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Lana Del Rey makes music out of vague, vivid memories. How will it be remembered?

Lana Del Rey performs in Washington, D.C., in 2018. (Photo by Kyle Gustafson for The Washington Post)
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We should only play clairvoyance games for fun, but try squinting three decades into the future and see whether anyone still remembers the confusing things Lana Del Rey said in her interviews, or the unforced errors that she posted on her Instagram regarding race and representation, or her decision to date a cop, or how an airplane literally wrote her name in the sky over Los Angeles on Friday afternoon. Then squint your ears. Is it possible to experience her music in your 2051 head today?

It might be good to try, because after seven albums fogged in hype and tsk-tsk, the parsing of her celebrity has done very little to give us a clearer picture of her work. In terms of craft, she says she writes a song “for the song” — not for herself; not for any specific audience, which includes everyone who wants to worship her, excommunicate her, explain her or understand her. So one way to listen to her new album, “Chemtrails Over the Country Club,” is to sink all the way into the music and stay there.

The opening piano ballad, “White Dress,” is a multilayered flashback sung with signature calm, as if Del Rey were watching memories come into focus alongside us, placing herself inside and outside the song at once, one of her great and freaky gifts. Our narrator is reminiscing about “a simpler time” when she worked as a teenage waitress, savoring her days off spent “on the lawn” listening to the White Stripes, plotting her big trip to “the Men in Music Business Conference down in Orlando” — an absurdly ravishing line of trainwrecked poetry that Del Rey delivers in a squeaky whisper, as if she were singing a hair metal ballad to an infant at 4 a.m.

It was there, at this imaginary industry conference in Florida where “I felt seen,” Del Rey sings next, transforming Twitter affirmation language into a comment on the male gaze. What’s the comment? Not sure. But at least we know where we are. Ambiguous meanings, precise locations. She’s an expert at that. When the songs twirl your head, you can still find your feet.

From there, the album’s action migrates to a country club swimming pool, to a daydream of Arkansas, to a smoggy Los Angeles, to a Nebraskan purgatory, to a cabin in Yosemite, and finally, to the “dirty town” that Joni Mitchell visited back in 1970 — more specifically, a curtain-closing cover of Mitchell’s “For Free” in which the narrator encounters a street musician whose playing makes the idea of musical fame feel ridiculous. Del Rey has always made a big show out of nodding to her songwriting heroes, but this cover feels like a more significant genuflection in that Mitchell’s greatest lyrics always did more than just tell stories. They conjured places where life was happening.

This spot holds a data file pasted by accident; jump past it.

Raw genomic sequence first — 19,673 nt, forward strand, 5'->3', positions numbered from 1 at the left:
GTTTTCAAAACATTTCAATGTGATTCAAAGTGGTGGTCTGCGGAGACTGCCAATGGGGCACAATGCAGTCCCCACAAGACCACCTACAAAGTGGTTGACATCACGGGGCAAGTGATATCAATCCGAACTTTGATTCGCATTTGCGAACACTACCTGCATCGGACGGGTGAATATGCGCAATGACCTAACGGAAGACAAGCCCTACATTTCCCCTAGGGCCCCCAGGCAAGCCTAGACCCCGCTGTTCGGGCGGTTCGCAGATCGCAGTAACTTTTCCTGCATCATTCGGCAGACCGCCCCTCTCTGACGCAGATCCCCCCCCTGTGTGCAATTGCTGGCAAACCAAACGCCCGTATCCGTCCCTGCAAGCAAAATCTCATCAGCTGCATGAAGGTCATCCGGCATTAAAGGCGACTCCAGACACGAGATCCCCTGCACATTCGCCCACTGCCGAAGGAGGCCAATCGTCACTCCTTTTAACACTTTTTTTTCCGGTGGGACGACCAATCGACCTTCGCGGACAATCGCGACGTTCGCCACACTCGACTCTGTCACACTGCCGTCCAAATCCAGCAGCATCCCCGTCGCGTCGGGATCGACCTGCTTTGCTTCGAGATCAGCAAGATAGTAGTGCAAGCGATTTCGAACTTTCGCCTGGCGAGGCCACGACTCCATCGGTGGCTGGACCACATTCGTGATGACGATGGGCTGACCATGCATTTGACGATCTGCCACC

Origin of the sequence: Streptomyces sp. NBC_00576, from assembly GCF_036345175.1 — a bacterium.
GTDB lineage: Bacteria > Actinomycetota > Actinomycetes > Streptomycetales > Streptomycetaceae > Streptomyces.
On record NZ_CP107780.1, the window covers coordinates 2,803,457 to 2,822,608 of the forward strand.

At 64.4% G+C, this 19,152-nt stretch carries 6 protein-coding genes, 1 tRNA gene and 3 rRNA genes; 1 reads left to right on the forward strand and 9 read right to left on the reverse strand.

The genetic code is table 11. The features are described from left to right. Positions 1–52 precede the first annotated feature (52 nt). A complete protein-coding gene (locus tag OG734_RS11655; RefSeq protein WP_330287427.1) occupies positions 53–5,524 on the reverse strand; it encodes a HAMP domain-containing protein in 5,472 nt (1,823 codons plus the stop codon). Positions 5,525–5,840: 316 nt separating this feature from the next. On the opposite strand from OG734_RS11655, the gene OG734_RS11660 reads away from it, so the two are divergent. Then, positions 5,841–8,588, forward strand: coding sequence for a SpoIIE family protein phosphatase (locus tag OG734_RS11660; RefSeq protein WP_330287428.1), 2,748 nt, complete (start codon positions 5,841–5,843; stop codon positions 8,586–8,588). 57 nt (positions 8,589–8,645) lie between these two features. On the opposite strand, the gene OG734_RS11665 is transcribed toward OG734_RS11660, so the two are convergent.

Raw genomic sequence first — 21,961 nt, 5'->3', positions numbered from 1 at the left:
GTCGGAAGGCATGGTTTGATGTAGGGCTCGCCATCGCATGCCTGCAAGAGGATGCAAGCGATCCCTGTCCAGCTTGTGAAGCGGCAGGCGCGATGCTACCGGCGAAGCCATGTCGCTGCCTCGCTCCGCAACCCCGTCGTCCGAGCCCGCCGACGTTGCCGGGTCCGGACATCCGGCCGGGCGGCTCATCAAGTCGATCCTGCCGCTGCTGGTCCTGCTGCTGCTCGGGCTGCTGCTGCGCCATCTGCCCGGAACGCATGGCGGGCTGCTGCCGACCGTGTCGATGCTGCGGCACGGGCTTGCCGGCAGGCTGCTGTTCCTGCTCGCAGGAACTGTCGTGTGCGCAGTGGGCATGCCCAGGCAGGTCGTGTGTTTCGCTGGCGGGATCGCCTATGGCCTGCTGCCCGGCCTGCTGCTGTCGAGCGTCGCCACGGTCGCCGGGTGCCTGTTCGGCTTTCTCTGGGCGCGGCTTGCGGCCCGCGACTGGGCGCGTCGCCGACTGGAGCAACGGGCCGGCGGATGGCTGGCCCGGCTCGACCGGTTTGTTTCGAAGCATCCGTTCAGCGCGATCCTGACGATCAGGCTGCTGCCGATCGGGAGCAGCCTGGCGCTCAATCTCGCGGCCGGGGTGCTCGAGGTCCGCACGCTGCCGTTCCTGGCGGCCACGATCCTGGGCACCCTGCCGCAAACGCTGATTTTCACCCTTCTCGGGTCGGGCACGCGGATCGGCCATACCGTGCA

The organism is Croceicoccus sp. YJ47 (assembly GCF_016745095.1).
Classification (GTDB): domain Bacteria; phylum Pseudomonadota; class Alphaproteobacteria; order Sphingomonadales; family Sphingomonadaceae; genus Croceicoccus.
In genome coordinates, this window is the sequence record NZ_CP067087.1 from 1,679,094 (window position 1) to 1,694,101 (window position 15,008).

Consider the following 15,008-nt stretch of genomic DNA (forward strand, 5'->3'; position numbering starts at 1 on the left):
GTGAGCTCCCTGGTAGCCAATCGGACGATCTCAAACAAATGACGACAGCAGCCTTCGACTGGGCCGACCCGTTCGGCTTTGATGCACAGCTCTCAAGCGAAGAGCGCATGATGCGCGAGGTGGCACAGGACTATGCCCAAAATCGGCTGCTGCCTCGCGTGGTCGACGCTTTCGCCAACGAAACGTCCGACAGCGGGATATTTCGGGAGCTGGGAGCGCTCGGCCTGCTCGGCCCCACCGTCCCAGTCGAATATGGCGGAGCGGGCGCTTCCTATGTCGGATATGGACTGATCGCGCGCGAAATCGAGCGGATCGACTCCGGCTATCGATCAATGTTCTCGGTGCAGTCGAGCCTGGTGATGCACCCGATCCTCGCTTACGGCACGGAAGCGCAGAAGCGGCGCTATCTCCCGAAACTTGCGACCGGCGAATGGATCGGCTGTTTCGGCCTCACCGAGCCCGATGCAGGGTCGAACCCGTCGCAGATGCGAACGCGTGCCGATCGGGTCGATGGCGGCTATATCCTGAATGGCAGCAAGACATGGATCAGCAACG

The weird and wonderful thing about Del Rey’s story-places is that they also contain so much life that hasn’t happened: cloudy memories of unfulfilled desires and dreams that never came true — or if they did, they were the wrong dreams. On “White Dress,” the ex-waitress ultimately wonders if her life would have been better spent taking orders at the restaurant. Over the campfire guitar pluckings of “Yosemite,” the singer imagines an impossible romance in which two lovers never change. The album’s title track begins with a search for God and ends with a prayer for normalcy, “washing my hair, doing the laundry, late night TV.”

Del Rey’s delicate phrasing used to sound torchy and indulgent, but now, as she floats higher into her falsetto, her singing has become meticulous and fine spun, evoking the fragility of people and the memories perpetually evaporating inside their heads. The supporting instruments — pianos, guitars and drums that barely get touched — work to that end, too, consistently erasing your awareness of their presence in real time.

So with their quiet intensity and disintegrating contours, her songs work like memories: What actually happened in our lives never comes back as clear as what it felt like. In 30 years, we might remember this music and the woman who made it the very same way.

Read more by Chris Richards:

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